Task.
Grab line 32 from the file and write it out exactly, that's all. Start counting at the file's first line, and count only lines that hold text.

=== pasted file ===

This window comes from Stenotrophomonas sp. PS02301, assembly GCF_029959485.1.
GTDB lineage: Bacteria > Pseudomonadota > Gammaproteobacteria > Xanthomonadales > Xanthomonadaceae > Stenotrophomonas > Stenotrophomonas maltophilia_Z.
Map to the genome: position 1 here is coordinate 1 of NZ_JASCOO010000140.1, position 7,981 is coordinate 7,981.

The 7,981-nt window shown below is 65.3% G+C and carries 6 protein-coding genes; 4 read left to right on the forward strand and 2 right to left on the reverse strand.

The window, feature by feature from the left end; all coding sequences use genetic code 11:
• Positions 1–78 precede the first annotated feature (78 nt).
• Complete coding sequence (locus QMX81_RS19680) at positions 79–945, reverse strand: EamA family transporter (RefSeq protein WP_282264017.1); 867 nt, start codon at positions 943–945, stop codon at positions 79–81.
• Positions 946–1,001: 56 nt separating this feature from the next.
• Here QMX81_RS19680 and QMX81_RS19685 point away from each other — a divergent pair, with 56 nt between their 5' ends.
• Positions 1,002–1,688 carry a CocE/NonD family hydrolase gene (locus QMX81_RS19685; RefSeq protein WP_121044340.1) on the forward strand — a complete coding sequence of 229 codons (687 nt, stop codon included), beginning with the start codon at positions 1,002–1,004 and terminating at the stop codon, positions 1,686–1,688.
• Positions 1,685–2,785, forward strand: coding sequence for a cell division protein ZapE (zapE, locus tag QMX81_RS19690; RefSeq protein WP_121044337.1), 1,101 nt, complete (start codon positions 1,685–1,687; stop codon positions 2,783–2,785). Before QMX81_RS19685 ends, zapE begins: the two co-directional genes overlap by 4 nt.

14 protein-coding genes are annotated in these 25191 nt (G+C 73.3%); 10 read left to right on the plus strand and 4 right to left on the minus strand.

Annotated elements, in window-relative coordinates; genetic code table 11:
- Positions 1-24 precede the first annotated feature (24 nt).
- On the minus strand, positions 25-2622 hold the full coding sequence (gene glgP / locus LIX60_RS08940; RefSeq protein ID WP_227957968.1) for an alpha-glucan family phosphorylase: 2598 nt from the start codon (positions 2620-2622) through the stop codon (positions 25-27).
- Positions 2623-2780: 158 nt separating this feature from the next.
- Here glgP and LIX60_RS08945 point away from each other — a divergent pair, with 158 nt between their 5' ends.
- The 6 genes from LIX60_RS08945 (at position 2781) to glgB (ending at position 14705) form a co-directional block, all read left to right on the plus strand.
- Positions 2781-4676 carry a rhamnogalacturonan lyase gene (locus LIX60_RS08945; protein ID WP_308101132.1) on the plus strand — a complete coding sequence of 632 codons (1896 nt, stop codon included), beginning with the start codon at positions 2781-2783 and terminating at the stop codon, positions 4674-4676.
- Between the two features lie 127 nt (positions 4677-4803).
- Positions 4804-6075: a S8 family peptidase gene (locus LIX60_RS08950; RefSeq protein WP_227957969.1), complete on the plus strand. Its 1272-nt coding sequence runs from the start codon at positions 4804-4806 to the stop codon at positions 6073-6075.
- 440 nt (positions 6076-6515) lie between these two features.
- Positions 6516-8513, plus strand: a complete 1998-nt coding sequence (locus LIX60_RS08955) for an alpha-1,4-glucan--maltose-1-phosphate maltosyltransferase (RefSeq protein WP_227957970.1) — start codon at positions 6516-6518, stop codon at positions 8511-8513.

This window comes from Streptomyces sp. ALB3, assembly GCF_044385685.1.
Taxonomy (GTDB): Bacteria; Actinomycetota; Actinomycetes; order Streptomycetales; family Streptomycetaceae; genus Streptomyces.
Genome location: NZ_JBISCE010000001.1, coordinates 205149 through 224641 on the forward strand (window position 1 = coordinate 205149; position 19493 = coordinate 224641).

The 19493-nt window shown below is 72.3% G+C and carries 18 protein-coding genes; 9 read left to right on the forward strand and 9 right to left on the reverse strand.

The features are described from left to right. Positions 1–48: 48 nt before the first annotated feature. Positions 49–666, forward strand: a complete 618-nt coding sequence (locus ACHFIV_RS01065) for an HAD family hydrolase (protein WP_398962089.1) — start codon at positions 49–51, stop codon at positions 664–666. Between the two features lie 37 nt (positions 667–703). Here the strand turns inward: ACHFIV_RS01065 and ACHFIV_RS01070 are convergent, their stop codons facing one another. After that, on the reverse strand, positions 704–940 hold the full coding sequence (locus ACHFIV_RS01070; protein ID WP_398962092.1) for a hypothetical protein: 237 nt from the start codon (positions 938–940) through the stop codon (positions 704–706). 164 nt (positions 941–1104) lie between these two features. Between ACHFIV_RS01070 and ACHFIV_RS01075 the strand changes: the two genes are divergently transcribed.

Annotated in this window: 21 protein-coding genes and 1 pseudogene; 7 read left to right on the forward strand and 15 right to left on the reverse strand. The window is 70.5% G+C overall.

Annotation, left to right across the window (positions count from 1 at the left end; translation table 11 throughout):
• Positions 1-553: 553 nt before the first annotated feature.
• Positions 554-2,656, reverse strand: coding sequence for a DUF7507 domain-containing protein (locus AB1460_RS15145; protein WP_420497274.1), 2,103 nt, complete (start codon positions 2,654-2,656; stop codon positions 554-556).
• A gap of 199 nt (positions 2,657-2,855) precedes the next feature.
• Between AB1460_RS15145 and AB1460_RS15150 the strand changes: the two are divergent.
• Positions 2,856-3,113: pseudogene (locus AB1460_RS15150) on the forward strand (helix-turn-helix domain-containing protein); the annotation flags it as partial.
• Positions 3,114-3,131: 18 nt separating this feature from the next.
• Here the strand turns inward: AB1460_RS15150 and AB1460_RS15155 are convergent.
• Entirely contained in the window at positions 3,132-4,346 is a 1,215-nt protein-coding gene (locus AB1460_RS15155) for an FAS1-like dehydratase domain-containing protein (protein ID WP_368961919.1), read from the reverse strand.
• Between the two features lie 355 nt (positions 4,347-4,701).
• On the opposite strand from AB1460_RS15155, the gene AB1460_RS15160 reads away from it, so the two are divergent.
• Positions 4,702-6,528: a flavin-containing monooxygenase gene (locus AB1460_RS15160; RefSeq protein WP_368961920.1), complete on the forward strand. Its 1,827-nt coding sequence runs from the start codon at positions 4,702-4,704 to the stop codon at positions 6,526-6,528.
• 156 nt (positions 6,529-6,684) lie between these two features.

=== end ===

• Positions 554-2,656, reverse strand: coding sequence for a DUF7507 domain-containing protein (locus AB1460_RS15145; protein WP_420497274.1), 2,103 nt, complete (start codon positions 2,654-2,656; stop codon positions 554-556).